Refugees by Brian Bilston
Brian Bilston will be known to many who frequent Instagram and Twitter.
Each day he present a poem or sometimes just a verse, often entertaining and witty. Sometimes pithy. Always with something to say about the human condition.
As well as poems online, he has also published a number of books ; collections of his social media offerings and others.
His first poetry book was entitled, You took the last bus home.
the last bus home
i still don’t know
how you got it through the door
but you’re always doing amazing stuff
like the time
when you caught that train
Since then he has written a novel Diary of a Somebody (Picador, 2019) was shortlisted for the Costa first novel award. He has also published a collection of football poetry, 50 Ways to Score a Goal (Macmillan, 2021), and his acclaimed poem Refugees (Palazzo, 2019) has been made into an illustrated book for children. A new collection, Days Like These, which features a poem for every day of the year, will be published later this month.
He is described by some as the unofficial Poet Laureat of Twitter. With over 350,000 followers that is a worthy title. He is also a bit reclusive. He is clouded in the pipe smoke of mystery though unless he has several disguises, he is currently open to discovery as he tours bookshops and venues reading his poetry. He is said to have a thing about tank tops, loves Vimto, and isn’t all that keen on Jeremy Clarkson.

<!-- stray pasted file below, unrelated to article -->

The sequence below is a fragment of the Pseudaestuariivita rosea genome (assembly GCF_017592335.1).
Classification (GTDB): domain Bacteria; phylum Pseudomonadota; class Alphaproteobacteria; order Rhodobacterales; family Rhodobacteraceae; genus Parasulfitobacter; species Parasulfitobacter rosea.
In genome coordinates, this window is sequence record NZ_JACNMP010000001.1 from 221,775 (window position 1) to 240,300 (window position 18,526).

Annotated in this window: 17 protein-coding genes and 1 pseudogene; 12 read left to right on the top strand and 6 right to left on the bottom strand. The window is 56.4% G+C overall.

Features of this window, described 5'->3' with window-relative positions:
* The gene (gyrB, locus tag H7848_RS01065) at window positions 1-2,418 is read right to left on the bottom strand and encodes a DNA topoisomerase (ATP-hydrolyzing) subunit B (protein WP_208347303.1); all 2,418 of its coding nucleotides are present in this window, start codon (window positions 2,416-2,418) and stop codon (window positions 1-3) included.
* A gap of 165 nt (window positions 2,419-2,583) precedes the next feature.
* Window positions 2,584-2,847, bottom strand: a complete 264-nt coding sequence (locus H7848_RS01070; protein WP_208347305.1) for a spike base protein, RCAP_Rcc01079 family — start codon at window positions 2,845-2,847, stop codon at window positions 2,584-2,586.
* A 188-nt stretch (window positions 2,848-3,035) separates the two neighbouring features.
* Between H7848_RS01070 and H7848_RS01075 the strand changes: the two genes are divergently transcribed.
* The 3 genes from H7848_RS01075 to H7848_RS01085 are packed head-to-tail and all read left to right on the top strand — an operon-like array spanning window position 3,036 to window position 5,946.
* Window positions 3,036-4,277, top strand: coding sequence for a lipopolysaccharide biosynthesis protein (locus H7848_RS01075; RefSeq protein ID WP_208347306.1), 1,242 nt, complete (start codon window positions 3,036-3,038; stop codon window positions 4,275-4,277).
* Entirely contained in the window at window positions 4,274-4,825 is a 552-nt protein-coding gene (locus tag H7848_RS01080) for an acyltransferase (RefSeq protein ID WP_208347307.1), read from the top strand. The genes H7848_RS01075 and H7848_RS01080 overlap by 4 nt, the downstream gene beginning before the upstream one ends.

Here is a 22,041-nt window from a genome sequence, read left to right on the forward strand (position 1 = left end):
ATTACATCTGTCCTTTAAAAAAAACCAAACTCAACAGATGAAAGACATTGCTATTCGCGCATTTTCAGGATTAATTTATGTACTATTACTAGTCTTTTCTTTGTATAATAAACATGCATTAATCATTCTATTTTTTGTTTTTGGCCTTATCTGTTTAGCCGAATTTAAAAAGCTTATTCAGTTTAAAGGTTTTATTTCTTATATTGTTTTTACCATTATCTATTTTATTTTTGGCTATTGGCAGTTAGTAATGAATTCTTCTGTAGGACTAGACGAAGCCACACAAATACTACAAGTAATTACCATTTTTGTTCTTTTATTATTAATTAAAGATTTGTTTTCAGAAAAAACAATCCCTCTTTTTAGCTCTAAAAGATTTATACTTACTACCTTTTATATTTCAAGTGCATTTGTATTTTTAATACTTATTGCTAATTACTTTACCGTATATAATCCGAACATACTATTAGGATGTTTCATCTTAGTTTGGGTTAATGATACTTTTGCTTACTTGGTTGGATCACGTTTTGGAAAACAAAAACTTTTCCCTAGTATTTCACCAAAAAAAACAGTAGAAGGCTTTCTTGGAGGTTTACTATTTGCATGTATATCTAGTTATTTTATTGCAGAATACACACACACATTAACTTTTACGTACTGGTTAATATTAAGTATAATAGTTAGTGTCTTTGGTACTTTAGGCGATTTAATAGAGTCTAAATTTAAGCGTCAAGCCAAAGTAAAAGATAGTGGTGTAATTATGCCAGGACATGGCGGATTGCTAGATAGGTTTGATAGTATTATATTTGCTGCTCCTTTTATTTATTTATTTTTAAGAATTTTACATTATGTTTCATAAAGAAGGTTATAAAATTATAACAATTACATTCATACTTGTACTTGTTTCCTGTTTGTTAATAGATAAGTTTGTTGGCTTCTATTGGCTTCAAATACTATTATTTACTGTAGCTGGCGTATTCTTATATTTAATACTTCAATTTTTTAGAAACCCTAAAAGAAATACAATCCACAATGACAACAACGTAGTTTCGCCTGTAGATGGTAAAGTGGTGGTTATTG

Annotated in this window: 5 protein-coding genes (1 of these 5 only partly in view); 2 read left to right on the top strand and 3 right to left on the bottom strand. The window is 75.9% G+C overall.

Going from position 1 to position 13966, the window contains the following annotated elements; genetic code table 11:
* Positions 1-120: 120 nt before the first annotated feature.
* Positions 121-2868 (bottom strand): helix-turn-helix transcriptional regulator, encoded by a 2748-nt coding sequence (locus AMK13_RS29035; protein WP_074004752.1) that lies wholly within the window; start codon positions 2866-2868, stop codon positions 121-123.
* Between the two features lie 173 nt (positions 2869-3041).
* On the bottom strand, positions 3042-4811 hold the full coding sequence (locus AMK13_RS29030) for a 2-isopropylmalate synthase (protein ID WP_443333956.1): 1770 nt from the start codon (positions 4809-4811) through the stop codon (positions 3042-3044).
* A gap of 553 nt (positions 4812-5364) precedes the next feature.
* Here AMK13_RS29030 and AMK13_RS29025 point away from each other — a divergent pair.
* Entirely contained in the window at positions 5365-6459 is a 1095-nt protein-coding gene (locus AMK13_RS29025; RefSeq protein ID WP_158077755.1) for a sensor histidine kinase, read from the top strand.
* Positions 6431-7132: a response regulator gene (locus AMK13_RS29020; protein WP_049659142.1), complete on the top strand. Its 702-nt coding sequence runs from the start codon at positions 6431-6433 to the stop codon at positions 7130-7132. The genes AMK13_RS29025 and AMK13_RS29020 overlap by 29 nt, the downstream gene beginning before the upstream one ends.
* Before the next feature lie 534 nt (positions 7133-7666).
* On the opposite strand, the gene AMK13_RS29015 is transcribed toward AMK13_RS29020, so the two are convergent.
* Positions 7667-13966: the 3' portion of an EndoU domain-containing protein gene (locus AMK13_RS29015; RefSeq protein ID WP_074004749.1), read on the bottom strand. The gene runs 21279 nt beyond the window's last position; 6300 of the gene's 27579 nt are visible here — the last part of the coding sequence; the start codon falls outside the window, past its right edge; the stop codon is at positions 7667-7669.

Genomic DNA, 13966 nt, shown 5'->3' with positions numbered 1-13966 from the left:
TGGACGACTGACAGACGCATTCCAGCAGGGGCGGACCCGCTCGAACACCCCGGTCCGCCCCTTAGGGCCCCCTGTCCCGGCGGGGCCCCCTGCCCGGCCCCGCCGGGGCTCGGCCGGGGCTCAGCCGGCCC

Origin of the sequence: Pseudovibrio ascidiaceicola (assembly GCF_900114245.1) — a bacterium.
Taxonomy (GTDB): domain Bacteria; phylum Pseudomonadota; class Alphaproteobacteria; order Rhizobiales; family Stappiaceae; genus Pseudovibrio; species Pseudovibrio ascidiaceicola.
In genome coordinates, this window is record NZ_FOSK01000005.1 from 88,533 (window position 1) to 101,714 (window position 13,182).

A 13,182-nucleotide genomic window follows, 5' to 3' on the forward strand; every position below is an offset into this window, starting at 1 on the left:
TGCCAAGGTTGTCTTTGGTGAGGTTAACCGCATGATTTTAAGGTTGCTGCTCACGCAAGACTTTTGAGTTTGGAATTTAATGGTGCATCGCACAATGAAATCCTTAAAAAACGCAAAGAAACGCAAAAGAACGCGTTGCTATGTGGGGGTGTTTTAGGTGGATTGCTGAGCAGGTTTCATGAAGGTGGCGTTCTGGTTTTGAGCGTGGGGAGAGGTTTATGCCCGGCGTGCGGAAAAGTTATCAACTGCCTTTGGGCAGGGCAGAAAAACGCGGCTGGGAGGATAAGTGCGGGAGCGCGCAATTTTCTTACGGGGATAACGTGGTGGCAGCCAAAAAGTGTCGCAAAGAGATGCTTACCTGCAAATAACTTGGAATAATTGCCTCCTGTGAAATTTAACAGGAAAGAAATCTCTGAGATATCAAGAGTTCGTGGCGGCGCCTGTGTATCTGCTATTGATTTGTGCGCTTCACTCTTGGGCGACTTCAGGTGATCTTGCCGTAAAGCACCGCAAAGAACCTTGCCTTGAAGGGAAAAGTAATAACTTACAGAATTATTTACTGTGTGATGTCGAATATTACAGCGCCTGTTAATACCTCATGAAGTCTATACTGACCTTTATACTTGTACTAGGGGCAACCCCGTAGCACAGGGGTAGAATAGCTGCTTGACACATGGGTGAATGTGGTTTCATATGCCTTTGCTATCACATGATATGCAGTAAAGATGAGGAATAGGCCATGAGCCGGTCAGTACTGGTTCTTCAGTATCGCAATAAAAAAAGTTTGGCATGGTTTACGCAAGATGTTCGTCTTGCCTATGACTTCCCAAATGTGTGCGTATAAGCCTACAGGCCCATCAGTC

(* Vimto is a strange and popular drink which is bottled in the Manchester area. Hard to describe its taste but for North Easterners and Scots folk, it is nothing like Irn Bru)
My point about introducing his poem to you is partly because without his zany poetry I’m sure your life may be a touch diminished but mainly, because he has a message we need to hear.
His Poem Refugees is, to my mind, something profound and powerful on the subject and I print it below with just a thought: So often we can get things the wrong way round and our judgements are flawed as a result.
They have no need of our help
So do not tell me
These haggard faces could belong to you or me
Should life have dealt a different hand
We need to see them for who they really are
Chancers and scroungers
Layabouts and loungers
With bombs up their sleeves
Cut-throats and thieves
They are not
We should make them
Go back to where they came from
Share our food
Share our homes
Share our countries
Instead let us
Build a wall to keep them out
It is not okay to say
These are people just like us
A place should only belong to those who are born there
Do not be so stupid to think that
The world can be looked at another way
Now read it from top to bottom
poem is (c) copyright, Brian Bilston.